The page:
However, when Wella UK was bought off, the new company did not want to keep the Lavender farm any longer as they had no need for it anymore.

Mr Maye made the decision to purchase the farm himself and with the help of his wife, they turned the farm into what it is today. The farm is open to the public since 2008.

Interesting fact is that the site was originally a Victorian Lavender field in the first place. So, it was really restored to its former glory.

INTERESTING FACTS ABOUT LAVENDER

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  • It is said that the name Lavender comes from the Latin verb lavare or even the French verb laver, both meaning to wash.
  • Back in the days during Elizabethan times, Lavender was used to perfume bed linen and clothes as it was not normal to have a bath very often. The scent left a pleasant smell. And during Roman times Lavender was used to scent the bathwater.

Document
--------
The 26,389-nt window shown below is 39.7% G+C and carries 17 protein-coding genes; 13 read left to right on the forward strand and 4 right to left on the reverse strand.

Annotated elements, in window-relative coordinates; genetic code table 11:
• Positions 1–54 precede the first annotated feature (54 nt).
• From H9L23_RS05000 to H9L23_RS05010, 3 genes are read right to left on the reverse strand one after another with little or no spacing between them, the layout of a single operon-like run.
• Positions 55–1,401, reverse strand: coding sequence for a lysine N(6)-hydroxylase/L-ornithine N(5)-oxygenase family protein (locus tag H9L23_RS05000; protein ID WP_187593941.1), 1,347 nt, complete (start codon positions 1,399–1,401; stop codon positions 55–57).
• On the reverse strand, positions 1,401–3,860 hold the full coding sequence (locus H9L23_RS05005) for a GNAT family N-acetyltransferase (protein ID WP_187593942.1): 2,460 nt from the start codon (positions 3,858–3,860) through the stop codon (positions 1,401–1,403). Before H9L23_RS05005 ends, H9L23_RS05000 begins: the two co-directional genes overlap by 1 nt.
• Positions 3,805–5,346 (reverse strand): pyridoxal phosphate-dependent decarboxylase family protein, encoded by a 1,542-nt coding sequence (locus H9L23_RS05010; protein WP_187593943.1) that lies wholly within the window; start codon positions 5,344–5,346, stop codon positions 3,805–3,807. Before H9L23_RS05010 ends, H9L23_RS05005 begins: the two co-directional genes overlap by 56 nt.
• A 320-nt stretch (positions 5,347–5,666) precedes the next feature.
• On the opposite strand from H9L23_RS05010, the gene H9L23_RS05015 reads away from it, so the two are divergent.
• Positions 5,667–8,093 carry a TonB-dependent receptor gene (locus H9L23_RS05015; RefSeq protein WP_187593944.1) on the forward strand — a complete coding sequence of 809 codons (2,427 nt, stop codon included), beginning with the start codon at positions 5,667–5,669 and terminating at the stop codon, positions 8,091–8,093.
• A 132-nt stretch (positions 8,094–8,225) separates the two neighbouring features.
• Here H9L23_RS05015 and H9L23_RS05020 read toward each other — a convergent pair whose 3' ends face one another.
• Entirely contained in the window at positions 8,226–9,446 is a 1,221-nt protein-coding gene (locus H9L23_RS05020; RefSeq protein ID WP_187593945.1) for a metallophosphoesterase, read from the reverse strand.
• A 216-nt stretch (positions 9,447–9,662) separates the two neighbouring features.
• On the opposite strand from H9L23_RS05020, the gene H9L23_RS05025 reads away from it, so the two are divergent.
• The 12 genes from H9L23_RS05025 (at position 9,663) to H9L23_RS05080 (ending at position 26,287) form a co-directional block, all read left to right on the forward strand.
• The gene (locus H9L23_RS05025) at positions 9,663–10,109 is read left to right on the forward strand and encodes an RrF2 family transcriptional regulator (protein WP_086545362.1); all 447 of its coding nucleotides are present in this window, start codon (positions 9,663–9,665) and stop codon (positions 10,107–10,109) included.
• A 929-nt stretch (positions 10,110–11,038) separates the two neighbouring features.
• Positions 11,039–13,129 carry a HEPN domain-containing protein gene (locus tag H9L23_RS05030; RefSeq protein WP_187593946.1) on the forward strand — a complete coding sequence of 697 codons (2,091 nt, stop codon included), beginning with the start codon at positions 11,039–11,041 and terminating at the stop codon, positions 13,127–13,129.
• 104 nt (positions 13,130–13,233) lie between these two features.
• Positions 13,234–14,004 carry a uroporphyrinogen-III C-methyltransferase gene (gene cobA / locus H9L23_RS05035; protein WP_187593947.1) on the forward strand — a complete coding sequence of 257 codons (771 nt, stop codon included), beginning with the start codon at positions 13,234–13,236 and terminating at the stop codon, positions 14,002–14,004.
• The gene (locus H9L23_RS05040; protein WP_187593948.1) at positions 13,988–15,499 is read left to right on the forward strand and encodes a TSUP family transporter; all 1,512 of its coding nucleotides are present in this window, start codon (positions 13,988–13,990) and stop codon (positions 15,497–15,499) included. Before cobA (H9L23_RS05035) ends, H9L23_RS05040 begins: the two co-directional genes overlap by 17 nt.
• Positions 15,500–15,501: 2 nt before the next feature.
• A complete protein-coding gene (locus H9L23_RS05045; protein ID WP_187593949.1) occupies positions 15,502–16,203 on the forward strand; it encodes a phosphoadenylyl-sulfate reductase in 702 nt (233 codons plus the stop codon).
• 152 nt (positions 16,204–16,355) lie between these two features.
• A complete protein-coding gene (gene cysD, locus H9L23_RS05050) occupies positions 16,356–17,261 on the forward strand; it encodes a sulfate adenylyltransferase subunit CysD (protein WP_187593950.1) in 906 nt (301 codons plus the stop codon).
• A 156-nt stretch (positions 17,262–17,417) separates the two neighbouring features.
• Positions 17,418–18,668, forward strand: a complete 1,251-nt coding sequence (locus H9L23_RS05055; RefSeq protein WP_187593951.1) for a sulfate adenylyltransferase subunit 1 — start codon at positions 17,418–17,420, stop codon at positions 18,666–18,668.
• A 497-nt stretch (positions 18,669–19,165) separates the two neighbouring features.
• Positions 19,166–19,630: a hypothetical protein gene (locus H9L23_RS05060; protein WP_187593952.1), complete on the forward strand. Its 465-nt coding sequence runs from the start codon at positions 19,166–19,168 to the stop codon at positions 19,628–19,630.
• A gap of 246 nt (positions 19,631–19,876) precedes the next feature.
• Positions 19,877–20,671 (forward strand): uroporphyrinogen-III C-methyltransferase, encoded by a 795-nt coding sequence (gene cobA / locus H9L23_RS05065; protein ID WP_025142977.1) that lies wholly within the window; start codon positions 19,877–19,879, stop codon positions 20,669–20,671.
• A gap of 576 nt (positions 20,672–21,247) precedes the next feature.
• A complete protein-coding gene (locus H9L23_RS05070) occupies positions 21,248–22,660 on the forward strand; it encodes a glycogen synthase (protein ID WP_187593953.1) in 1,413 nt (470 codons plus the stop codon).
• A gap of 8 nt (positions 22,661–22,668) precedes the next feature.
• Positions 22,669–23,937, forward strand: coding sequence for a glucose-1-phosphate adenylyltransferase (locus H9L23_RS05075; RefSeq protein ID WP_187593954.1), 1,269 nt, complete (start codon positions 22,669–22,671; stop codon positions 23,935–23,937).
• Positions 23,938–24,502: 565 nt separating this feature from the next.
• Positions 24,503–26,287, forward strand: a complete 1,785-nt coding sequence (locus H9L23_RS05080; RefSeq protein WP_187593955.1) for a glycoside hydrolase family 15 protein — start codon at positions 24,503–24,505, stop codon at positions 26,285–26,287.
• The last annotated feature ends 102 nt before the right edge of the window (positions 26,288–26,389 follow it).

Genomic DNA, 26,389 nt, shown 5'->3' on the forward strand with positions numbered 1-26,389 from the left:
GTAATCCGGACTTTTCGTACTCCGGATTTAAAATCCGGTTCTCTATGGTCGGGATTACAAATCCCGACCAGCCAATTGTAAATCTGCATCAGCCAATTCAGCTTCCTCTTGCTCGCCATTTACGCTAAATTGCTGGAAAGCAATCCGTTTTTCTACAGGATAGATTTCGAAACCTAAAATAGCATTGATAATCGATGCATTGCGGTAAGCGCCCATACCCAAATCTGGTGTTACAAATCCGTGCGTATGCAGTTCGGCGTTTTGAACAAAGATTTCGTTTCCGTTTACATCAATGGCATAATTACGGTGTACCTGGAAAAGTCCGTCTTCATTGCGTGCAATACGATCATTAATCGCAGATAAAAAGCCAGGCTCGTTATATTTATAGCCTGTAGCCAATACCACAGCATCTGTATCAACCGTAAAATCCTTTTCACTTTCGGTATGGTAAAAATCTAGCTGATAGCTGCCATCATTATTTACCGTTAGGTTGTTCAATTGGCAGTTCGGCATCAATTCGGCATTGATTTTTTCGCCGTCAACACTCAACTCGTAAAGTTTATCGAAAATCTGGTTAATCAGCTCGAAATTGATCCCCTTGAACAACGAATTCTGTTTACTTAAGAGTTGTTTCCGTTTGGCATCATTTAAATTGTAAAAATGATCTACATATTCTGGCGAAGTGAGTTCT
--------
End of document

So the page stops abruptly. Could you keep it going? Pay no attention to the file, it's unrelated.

• Apparently Lavender was used for mummification by the ancient Egyptian over 2500 years ago.
  • Most flowers represent something, and Lavender is associated with devotion, luck, success, happiness, but also distrust.
  • Lavender can also be pink or yellow.
  • Its scent can avert insects and pests such as flies, mosquitos and mice.
  • Lavender is often being used to aid sleep, lessen stress and anxiety and alleviate aching joints and muscles.
  • Lavender is so versatile, it is used in cooking, in essential oils, perfumes, herbal medicine and aromatherapy.

MAYFIELD LAVENDER FARM REVIEW

I had such a good time visiting the farm. The air smelled amazing and all the colours just put a smile on my face.

I was not able to stop taking pictures as there were so many great backgrounds. I believe I waited about 10 min to get that first picture with the bee, but I wanted a shot with an insect in it so badly 🙂

The farm is a reasonable size and you can wonder between any of the rows. It was a warm day when I went, and the farm was busy. Still, it did not feel crowded at all as everyone just wandered off in any direction. The crowd really dispersed.

Also, there is no time constraint. You can spend all your day between the Lavender if you feel like it.